From: Doug Ewell (email@example.com)
Date: Sat Mar 15 2003 - 18:09:53 EST
Chris Jacobs <c dot t dot m dot jacobs at hccnet dot nl> wrote:
> I think it is more important that there be a mechanism to relocate a
> font when you install it.
> Font developers should be free to develop fonts without having to
> decide where in the end-user's pua it is supposed to be.
> My pua, the pua of font developer A, and the pua of font developer B
> should be considered three different spaces, so that there be no
> conflict when developer A and B put different chars on the same code
> And if it works that way I see no end-user problems if a font
> developer has his pua on a place where it not belongs.
The analogy to relocatable program code is intriguing. But as Pim
responded, the whole purpose of data interchange would be defeated if
end users could do this.
Suppose James Ruddy goes ahead and writes his novel in his invented
language, using an invented script I'll call "Ruddian." Suppose he uses
Private Character Editor to create his glyphs, and (for whatever reason)
picks a range beginning at U+E770. Say, for instance, that RUDDIAN
LETTER KA ends up being assigned to U+E773.
If James creates or commissions a font that includes Ruddian characters
in this range, he can make it available to end users so they can read
his novel on the Web.
But when James wants to represent RUDDIAN LETTER KA on his Web page,
he's going to use U+E773. Any other code point will not be KA; it will
be something else (possibly a .notdef glyph). If the end user has
invoked some sort of relocation command to move KA from U+E773 to
somewhere else, he won't be able to read James's text. Only U+E773 will
do. That's why relocatable PUAs won't work; they destroy data
Now, as Chris points out, "developer A" (in this case, the ConScript
Unicode Registry) and "developer B" (William Overington) have already
assigned other characters to U+E773, in their own PUA implementations.
There's already a conflict between A and B, and James (as developer C)
would only be adding to the apparent chaos. And we don't know how many
other individuals and companies might have put something else at U+E773
in various fonts and registries.
That's why it's the PRIVATE use area -- each user gets to choose how the
code space is divided up for his own personal use. (It doesn't mean the
assignments have to be kept secret!) The CSUR assignments can be posted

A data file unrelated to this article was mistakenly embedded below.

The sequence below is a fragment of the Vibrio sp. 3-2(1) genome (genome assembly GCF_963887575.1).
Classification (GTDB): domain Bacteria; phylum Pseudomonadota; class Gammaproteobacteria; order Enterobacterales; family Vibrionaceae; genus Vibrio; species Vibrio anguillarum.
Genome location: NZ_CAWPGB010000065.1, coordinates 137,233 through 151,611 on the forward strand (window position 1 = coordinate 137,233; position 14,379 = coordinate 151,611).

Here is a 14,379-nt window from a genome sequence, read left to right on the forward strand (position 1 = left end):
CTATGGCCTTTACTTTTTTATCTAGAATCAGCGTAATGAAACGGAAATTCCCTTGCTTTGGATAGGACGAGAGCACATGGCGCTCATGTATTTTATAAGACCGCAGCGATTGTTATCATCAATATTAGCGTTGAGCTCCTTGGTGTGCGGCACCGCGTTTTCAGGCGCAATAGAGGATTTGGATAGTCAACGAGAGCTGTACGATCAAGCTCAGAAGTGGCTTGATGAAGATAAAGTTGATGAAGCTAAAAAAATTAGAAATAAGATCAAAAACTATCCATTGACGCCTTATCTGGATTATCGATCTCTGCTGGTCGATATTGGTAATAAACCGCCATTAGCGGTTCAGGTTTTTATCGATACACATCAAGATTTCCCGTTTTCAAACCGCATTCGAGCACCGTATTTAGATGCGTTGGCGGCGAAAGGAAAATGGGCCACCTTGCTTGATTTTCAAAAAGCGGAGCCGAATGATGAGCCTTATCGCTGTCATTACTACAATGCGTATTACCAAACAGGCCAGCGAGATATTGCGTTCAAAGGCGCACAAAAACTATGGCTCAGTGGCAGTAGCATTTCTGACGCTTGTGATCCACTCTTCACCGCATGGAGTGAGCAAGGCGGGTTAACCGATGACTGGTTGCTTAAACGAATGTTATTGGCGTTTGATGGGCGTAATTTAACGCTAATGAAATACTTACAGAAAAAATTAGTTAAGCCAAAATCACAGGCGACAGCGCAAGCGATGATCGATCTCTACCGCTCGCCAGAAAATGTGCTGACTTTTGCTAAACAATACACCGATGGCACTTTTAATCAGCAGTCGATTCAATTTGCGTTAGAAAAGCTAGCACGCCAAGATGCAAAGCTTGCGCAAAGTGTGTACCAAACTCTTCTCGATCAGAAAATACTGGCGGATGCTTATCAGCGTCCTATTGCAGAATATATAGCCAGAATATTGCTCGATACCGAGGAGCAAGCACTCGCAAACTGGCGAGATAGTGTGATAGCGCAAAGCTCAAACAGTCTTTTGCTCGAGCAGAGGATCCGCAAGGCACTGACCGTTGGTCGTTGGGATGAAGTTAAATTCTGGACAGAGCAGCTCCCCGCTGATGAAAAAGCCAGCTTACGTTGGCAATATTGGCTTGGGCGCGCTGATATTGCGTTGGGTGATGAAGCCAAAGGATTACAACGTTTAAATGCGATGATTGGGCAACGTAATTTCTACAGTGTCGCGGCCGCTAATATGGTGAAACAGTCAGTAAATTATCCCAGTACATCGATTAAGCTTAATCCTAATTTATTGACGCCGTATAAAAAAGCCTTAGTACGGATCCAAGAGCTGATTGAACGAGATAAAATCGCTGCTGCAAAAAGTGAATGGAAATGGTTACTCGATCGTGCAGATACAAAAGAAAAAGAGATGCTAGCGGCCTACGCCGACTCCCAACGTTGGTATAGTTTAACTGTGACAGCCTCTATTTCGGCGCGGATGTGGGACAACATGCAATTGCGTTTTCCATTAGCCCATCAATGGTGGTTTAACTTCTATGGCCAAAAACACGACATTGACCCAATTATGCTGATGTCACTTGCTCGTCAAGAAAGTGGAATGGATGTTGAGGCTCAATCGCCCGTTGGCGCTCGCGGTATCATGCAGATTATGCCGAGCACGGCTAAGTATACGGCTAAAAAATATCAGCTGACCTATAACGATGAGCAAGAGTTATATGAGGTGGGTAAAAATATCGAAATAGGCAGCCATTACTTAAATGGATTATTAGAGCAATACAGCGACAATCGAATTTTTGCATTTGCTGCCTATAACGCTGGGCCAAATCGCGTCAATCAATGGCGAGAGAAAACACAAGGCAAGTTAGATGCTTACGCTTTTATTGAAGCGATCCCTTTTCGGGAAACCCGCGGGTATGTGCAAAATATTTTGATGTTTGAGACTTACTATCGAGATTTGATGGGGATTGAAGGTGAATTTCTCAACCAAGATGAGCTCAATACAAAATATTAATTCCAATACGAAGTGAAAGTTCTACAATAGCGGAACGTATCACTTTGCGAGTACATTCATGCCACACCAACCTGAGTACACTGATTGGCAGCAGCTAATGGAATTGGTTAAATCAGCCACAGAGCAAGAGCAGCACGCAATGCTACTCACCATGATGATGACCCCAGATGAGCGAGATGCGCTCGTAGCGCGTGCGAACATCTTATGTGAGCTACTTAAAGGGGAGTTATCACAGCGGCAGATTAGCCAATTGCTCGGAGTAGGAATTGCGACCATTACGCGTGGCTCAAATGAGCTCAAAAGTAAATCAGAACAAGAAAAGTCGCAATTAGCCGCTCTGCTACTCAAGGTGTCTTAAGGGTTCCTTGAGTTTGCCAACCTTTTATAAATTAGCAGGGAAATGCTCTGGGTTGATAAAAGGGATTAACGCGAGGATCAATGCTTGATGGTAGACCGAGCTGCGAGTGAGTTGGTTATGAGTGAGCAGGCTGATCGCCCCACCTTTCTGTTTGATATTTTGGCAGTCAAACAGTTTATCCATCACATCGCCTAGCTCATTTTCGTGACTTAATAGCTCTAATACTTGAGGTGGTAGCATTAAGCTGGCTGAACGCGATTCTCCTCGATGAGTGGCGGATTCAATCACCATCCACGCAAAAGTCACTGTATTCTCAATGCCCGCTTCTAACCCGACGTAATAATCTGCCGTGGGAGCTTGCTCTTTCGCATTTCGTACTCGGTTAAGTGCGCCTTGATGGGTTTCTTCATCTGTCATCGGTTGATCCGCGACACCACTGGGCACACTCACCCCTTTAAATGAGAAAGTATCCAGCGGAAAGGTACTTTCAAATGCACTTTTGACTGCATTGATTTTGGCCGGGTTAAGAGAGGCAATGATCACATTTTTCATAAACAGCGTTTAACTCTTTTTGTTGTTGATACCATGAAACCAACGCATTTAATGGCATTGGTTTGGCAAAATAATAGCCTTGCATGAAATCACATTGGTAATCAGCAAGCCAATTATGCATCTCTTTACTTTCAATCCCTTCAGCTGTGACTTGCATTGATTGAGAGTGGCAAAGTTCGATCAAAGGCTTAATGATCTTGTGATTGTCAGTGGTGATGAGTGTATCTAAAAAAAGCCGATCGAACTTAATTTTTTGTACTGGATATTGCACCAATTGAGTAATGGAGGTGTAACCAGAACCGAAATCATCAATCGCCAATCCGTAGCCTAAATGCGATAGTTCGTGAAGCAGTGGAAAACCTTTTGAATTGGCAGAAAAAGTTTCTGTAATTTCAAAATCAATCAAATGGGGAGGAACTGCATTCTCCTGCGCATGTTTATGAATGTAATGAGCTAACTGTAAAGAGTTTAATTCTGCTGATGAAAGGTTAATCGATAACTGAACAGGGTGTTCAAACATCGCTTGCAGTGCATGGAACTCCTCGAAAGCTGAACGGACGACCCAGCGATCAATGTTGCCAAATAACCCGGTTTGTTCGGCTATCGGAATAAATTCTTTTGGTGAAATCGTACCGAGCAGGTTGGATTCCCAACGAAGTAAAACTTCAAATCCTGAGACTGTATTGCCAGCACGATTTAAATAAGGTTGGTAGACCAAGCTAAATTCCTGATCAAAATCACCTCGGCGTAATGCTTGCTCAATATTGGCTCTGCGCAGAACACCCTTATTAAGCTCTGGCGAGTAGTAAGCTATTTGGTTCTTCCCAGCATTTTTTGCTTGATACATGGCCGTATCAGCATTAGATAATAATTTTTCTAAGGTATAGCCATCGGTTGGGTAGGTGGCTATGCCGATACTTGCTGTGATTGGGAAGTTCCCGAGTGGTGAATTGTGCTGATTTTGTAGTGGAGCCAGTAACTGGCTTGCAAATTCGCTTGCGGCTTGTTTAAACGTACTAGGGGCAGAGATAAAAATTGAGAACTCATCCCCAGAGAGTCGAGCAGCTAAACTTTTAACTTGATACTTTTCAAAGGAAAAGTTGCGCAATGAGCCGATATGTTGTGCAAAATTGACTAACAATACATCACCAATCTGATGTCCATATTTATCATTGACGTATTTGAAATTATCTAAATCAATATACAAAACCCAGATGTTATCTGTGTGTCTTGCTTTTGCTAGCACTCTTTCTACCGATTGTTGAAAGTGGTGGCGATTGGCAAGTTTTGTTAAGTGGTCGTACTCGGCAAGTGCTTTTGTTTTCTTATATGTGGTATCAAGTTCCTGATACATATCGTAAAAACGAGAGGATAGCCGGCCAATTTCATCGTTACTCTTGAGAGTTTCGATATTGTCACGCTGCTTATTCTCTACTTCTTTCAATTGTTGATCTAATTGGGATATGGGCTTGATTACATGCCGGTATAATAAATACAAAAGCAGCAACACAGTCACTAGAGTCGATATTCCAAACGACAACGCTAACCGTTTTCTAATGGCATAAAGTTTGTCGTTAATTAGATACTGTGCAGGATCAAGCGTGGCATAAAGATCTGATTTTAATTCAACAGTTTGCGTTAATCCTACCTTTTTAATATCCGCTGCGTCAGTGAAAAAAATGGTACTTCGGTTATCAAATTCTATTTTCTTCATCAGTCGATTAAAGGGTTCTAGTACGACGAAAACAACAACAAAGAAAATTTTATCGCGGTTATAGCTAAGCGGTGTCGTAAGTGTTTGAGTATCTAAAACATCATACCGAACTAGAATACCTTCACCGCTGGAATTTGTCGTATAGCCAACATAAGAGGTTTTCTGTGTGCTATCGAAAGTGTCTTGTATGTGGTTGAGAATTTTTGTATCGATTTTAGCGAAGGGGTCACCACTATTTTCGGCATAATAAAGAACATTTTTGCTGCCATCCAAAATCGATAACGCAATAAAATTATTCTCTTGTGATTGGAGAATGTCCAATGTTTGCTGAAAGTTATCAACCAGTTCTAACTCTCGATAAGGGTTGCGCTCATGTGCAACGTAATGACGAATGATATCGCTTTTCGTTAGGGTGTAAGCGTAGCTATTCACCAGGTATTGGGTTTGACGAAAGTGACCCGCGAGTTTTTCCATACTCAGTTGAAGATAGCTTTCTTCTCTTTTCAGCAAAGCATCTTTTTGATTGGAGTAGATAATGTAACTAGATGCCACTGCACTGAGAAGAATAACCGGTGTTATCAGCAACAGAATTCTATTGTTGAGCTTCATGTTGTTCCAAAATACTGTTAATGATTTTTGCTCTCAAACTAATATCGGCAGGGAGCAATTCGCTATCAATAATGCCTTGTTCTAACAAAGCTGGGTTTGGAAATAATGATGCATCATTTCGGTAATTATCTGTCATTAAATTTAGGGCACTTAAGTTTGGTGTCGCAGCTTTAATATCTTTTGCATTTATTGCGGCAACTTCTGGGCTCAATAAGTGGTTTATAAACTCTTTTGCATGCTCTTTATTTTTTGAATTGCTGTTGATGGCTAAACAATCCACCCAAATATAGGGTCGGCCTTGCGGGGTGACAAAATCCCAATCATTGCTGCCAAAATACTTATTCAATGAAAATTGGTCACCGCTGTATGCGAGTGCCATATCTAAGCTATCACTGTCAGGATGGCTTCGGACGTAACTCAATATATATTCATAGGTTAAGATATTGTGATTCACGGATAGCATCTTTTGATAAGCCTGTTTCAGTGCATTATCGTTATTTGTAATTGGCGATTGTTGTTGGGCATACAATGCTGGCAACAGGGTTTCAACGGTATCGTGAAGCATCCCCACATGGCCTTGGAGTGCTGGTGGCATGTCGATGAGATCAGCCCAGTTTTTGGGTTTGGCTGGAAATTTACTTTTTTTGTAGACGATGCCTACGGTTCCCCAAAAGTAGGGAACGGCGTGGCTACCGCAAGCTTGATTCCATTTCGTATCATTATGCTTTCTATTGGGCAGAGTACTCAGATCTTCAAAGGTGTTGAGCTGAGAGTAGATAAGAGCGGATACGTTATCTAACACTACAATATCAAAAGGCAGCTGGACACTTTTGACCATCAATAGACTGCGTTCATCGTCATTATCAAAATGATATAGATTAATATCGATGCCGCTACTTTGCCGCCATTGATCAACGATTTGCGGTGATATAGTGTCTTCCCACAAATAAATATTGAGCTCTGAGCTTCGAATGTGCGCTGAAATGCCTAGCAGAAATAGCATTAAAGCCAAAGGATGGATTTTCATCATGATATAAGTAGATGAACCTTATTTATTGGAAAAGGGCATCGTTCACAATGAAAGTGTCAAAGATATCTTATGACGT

on the Web, as can William's "Golden Ligature Collection," and other
developers and end users are free to implement those assignments. Or
they can ignore them and create brand-new assignments for the same code
space, as James did in this example. Either approach is totally
Here's an instance of U+E773: 
What do you see?
(a) SOLRESOL SYLLABLE FA
(b) LATIN SMALL LIGATURE F F J
(c) RUDDIAN LETTER KA
(d) a black box, geta mark, or other .notdef glyph
(e) anything else imaginable
Right now, if you see (a), (b), (d), or even (e) you are totally
conformant, and both my sending system and your receiving system are
working correctly. If James makes a Ruddian font available as described
above, then (c) would be OK as well. If your interpretation of U+E773
doesn't match mine, oh well. That's life in the Wild Wild PUA.
So what's the solution? How do we prevent this sort of chaos from
destroying data interchange?
The answer is that any text interchange involving the PUA must depend on
an *agreement* between sender and receiver as to which PUA convention is
being used. In other words, if I send you should have some way of
knowing whether I meant it to be a Solresol syllable, a Golden Ligature,
or something else. There might be an implicit understanding that all
PUA characters on a Web site are encoded according to (e.g.) ConScript,
or it might be explicitly stated at the start of a file or page.
The sample texts on my Web site written in my invented script (see
http://users.adelphia.net/~dewell/udhr-ew.html, for example) are not
exemplary, since they don't say explicitly that the ConScript encoding
is used. I should probably include at least an HTML comment to that
BTW, another problem with "relocatability" is that it would force end
users, who generally don't know squat about the PUA, to make a technical
decision regarding it.
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